“As another day broke, Mary stared at Kurt’s sleeping face, marvelling at how he could be asleep while she was so awake, her eyes and mind clear now, and she knew she loved him in a way that immediately required her to hate him, a little, for how he had never asked her what had happened to her. But this was what people in love do, isn’t it? Give each other their stories as a way to re-hear them, as way to re-understand their histories, what those histories did to them, what they do to them still?”
Mary needs money. Fast. She has debilitating and chronic pain and the only thing that eases her anguish is expensive, potentially crackpot, therapy. She applies for a job as part of something called The Girlfriend Experiment, which she later finds out is some sort of scientific investigation led by a very, very famous actor.
He wants to know whether or not it is possible to service outsource every element of being in a relationship. So there’ll be a maternal girlfriend who will cook and clean, an angry girlfriend who will fight, a mundane girlfriend who will stare out the window, an intellectual girlfriend who will have stimulating conversations with him and several intimate girlfriends who will service the more physical side of relationships. Mary will be the emotional girlfriend. Her job is simply to be the support pillar for this man, to listen to him and to agree with everything he says. She will be paid thousands of dollars a week for just a few hours of work.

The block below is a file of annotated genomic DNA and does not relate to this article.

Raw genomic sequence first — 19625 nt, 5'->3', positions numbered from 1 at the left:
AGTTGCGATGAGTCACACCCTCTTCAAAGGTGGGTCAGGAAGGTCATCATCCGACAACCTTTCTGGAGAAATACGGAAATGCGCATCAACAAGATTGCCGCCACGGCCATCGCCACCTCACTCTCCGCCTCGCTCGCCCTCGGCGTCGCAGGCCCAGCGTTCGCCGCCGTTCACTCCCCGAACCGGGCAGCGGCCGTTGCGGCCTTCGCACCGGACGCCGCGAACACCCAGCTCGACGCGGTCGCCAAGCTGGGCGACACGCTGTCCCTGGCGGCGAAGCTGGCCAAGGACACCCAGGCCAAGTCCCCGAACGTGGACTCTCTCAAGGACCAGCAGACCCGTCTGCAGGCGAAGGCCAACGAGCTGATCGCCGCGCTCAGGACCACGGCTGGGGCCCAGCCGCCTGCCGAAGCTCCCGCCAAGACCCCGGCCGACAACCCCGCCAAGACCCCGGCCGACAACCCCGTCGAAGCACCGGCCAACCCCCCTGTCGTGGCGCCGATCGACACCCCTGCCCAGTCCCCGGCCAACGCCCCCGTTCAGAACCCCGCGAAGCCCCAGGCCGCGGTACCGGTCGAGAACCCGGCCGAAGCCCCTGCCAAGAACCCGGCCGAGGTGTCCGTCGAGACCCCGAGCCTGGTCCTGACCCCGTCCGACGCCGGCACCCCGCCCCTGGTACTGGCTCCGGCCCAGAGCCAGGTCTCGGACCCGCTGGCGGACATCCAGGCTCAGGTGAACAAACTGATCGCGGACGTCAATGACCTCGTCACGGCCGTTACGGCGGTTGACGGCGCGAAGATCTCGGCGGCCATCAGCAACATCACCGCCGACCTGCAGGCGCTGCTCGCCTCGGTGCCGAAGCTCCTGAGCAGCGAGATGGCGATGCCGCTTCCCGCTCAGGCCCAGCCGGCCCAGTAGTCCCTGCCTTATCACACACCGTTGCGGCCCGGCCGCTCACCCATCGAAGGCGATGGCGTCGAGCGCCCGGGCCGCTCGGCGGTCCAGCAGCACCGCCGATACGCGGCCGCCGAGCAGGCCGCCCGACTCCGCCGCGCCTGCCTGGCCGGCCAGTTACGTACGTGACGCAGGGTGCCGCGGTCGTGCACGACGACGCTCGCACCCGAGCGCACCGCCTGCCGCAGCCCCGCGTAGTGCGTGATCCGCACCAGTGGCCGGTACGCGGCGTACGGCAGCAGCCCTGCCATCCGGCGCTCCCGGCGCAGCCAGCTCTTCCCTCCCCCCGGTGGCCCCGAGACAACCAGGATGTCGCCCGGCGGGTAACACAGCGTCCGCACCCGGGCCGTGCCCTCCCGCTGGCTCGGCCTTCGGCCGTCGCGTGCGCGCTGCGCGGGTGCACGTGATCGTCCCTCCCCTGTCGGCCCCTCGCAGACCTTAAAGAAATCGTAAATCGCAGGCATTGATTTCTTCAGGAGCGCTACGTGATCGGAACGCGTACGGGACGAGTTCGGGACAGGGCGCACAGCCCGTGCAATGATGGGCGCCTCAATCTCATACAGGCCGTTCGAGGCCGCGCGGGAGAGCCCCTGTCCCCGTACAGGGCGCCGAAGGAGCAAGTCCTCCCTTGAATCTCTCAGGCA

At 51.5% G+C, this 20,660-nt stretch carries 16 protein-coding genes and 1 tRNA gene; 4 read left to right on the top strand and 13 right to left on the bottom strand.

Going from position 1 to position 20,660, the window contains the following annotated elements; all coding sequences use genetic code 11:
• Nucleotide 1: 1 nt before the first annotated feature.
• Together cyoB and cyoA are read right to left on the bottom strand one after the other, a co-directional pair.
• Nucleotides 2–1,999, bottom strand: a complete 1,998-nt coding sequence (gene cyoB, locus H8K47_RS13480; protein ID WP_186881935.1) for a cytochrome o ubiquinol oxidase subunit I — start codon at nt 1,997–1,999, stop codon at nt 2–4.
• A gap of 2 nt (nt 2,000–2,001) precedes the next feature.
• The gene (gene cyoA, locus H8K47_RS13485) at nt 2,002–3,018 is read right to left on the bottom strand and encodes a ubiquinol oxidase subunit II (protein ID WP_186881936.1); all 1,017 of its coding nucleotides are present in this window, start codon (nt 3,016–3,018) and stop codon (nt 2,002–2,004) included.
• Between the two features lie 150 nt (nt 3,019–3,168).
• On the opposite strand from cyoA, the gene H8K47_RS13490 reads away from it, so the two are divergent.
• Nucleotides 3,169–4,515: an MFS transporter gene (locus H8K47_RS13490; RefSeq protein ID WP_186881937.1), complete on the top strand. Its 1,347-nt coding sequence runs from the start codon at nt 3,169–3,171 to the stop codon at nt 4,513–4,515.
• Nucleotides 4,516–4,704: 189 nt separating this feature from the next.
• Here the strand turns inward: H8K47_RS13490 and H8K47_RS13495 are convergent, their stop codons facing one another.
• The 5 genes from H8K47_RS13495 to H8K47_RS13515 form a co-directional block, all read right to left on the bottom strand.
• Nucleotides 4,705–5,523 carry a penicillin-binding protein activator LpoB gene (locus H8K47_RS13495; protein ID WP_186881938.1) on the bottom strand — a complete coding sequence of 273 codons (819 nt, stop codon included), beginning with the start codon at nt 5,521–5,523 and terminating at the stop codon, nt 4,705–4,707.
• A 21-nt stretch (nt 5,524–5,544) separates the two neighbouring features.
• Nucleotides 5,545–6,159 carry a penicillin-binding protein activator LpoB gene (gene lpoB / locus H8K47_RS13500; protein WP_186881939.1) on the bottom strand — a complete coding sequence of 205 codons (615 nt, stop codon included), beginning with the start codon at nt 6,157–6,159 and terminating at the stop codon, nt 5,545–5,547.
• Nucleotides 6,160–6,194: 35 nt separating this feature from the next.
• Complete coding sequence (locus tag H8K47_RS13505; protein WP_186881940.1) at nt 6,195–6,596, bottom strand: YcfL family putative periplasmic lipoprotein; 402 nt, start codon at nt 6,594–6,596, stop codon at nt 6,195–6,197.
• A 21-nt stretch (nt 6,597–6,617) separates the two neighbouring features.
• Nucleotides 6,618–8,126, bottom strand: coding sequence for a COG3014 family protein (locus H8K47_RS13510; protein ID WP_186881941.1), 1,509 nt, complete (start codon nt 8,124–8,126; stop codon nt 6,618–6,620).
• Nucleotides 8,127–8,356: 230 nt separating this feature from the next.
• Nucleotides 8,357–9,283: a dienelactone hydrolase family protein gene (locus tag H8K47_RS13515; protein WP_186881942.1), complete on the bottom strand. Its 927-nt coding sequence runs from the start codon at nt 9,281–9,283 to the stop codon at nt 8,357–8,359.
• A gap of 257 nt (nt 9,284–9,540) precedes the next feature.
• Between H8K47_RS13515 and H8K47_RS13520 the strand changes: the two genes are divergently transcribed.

Catherine Lacey’s The Answers is an astonishing book that I read cover to cover in almost one sitting. Despite all appearances to the contrary, it doesn’t attempt to have the answers to anything, merely to ask questions. And as Mary gets deeper and deeper into this experiment, there will be plenty of those.
This book stays with you long after you read it. It has the air of dystopian fiction – anything with an experiment at the centre of its plot will veer that way – but eerily is placed in the here and now. Lacey’s writing is limpid and lyrical, her Mary instantly empathetic. She is never fully described, no physical descriptors given, which means that after a while she becomes whoever you want her to be. Towards the ends, I was seeing myself in Mary.
Because that’s the question that The Answers ultimately poses. Not can a relationship ever be more than the sum of its parts? But would you do it?